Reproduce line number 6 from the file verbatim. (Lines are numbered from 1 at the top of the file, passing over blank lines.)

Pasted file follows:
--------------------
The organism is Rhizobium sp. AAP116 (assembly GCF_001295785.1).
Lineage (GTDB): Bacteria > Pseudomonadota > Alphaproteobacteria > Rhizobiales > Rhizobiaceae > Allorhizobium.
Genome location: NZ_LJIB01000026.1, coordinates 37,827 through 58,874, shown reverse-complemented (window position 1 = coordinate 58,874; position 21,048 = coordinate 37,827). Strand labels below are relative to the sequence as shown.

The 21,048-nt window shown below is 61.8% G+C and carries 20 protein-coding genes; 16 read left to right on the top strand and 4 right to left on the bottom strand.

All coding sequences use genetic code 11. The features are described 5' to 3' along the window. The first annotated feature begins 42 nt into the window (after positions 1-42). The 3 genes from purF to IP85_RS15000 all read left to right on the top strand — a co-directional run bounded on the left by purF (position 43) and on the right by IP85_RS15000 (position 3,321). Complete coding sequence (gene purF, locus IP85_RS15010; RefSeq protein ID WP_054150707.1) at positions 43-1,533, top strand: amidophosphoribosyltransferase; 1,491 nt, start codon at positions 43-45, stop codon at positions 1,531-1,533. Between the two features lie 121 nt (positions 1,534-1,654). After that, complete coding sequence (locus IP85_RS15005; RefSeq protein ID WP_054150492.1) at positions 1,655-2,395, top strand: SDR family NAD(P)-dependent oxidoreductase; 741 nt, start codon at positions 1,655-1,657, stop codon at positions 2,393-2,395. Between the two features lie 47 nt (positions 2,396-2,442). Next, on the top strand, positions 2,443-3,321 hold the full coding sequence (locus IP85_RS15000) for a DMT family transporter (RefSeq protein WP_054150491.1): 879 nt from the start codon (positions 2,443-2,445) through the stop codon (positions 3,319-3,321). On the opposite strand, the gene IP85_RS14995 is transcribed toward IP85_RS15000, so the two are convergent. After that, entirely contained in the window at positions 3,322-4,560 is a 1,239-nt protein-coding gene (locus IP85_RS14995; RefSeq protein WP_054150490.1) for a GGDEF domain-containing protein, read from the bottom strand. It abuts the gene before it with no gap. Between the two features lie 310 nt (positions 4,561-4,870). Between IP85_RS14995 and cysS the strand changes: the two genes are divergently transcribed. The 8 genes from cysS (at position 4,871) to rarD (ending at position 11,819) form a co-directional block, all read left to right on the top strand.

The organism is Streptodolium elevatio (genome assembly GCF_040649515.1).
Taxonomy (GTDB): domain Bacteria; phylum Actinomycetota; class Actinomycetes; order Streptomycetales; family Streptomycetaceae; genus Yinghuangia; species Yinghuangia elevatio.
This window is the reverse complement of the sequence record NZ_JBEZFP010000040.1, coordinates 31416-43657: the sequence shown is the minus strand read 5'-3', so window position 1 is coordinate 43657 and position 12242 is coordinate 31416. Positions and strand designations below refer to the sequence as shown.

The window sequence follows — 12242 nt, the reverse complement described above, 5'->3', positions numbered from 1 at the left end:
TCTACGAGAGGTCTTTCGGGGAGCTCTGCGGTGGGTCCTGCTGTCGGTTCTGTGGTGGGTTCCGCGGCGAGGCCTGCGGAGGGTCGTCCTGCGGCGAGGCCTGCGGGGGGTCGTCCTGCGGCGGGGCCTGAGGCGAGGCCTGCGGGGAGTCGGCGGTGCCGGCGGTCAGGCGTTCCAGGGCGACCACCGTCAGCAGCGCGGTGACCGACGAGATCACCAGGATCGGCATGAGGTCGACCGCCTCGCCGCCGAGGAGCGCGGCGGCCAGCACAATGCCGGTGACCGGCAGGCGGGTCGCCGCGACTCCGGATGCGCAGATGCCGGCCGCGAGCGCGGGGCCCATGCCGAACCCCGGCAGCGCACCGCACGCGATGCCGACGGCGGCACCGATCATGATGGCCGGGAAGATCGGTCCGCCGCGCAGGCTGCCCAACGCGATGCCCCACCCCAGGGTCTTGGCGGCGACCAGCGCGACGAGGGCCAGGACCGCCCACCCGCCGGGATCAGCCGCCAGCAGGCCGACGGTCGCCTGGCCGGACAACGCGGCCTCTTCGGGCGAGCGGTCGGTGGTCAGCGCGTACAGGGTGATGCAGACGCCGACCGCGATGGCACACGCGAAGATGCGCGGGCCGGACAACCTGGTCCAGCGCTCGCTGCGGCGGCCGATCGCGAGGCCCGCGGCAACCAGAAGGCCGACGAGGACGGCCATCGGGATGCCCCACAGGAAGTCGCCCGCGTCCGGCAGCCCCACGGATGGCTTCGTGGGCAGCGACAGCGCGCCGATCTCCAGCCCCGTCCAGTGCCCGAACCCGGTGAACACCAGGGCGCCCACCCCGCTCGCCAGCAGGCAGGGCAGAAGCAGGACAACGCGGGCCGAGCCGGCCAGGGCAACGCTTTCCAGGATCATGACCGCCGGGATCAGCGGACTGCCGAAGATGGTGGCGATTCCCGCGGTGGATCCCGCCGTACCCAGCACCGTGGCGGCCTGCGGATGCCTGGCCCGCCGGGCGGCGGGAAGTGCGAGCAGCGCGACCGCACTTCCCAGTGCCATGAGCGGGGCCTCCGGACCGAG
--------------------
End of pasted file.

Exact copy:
The organism is Streptodolium elevatio (genome assembly GCF_040649515.1).